“Even with the tough starts in November, our new growth initiatives delivered another quarter of strong performance, particularly Appliances, Sephora, Salon, Fine Jewelry, and Toys,” Ellison said. “Toys is another great example of the power of listening to our customer and adding categories she is asking for that will enable us to drive our revenue per customer initiative. We had toys in our assortment this holiday season for the first time in many years and the response was excellent. Based on these results, we'll continue to offer toys in 100 stores during the first half of 2017 and we’ll significantly expand the toy assortment in all stores for back-to-school this year.”



How Lego, KLM, and MyMuesli use social media to improve customer loyalty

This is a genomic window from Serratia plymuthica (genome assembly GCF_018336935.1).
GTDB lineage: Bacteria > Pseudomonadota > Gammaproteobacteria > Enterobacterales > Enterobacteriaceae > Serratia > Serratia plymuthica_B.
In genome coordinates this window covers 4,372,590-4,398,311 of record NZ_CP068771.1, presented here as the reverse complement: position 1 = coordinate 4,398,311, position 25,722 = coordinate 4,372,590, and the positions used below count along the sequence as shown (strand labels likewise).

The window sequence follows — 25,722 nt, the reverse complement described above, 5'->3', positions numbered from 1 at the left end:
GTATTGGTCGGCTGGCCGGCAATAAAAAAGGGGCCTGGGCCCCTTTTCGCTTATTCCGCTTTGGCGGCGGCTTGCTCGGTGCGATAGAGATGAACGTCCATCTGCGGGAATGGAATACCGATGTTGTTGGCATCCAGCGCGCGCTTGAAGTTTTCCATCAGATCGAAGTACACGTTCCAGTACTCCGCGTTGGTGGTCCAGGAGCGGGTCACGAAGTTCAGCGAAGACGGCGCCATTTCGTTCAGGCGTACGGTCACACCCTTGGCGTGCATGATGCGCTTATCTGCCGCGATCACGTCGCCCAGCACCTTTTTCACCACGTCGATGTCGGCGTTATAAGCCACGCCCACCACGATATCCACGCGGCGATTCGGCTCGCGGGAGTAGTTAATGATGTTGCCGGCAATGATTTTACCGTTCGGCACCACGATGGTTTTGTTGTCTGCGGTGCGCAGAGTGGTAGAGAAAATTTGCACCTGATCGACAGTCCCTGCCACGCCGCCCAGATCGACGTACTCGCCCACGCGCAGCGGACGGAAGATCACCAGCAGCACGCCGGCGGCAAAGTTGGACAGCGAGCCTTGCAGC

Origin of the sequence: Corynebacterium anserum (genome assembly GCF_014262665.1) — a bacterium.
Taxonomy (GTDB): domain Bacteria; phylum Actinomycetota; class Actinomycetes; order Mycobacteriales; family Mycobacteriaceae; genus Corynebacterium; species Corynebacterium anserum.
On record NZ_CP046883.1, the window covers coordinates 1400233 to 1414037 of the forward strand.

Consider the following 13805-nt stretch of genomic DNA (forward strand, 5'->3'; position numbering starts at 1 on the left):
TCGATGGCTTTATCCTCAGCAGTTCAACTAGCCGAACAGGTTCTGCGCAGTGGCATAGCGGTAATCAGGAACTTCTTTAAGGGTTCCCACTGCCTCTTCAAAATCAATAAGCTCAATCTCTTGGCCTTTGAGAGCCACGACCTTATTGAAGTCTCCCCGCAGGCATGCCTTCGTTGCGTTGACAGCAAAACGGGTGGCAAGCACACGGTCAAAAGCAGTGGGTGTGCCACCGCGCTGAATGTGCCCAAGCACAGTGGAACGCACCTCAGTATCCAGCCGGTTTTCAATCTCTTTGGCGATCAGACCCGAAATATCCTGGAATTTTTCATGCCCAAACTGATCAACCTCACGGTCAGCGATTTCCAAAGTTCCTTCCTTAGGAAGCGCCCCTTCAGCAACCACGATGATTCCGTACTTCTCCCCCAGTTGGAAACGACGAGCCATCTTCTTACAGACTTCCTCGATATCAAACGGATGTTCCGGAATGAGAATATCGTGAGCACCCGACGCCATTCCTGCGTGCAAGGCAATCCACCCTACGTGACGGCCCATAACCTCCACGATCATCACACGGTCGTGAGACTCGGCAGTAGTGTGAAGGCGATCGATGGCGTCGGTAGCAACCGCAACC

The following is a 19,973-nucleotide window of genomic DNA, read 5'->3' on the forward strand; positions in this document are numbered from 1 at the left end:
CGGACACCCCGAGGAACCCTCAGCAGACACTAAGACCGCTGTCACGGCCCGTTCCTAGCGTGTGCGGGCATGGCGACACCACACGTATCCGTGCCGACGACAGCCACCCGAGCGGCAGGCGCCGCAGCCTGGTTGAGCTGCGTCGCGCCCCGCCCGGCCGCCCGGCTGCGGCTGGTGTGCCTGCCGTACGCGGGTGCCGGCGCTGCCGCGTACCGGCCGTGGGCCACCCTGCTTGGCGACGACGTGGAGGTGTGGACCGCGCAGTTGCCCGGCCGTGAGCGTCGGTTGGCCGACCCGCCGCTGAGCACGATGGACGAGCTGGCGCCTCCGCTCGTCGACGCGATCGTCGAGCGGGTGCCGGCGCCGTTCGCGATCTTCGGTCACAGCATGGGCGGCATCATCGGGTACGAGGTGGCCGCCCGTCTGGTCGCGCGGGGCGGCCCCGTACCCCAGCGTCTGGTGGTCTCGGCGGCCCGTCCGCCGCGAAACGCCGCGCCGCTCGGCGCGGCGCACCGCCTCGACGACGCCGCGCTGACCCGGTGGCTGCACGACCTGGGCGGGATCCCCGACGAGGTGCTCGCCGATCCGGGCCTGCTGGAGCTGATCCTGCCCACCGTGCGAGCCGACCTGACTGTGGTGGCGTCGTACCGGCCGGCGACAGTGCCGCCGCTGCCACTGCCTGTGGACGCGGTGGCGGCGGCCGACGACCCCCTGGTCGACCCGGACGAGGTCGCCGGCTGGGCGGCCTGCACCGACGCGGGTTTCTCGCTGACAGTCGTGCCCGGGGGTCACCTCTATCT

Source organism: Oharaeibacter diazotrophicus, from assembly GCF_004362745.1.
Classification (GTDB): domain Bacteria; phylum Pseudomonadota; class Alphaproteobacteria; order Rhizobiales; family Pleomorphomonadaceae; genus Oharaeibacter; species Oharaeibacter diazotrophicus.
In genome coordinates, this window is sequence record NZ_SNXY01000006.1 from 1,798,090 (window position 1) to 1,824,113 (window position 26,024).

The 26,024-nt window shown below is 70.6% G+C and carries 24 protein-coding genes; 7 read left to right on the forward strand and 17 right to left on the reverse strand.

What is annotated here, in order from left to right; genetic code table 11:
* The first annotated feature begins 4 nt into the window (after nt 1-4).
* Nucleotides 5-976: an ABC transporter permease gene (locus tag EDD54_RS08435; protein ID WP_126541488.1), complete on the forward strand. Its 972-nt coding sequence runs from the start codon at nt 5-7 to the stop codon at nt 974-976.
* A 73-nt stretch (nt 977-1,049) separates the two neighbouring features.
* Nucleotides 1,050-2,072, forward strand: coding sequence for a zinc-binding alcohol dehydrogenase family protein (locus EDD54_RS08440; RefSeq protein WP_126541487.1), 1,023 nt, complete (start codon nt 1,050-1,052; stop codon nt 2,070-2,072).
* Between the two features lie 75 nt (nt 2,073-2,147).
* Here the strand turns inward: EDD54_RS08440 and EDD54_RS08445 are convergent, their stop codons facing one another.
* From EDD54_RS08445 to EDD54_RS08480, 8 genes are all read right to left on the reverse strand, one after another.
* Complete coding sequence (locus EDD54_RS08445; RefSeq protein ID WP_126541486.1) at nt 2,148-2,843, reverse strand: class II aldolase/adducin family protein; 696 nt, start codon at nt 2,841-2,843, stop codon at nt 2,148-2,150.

The internet is all a buzz about this article that says social media doesn't work to find new customers. If we read far enough, we'll learn that it works very, very well for improving customer loyalty. We should make it easy for our customers to become closer through their preferred social media. 

Harvard Business Review: What's the Value of a Like, 2017-March/April, by Leslie K. John, Daniel Mochon, Oliver Emrich, and Janet Schwartz

Companies pursuing this option should favor organic growth, letting customers seek out the brand. Almost by definition, the people who go to the trouble of finding a brand on social media will be its most devoted, and thus most valuable, customers. As a group, these customers are a great asset: They will enthusiastically provide feedback to improve product development, management, and delivery; defend the brand against unjustified complaints; and be early adopters of and evangelists for new offerings.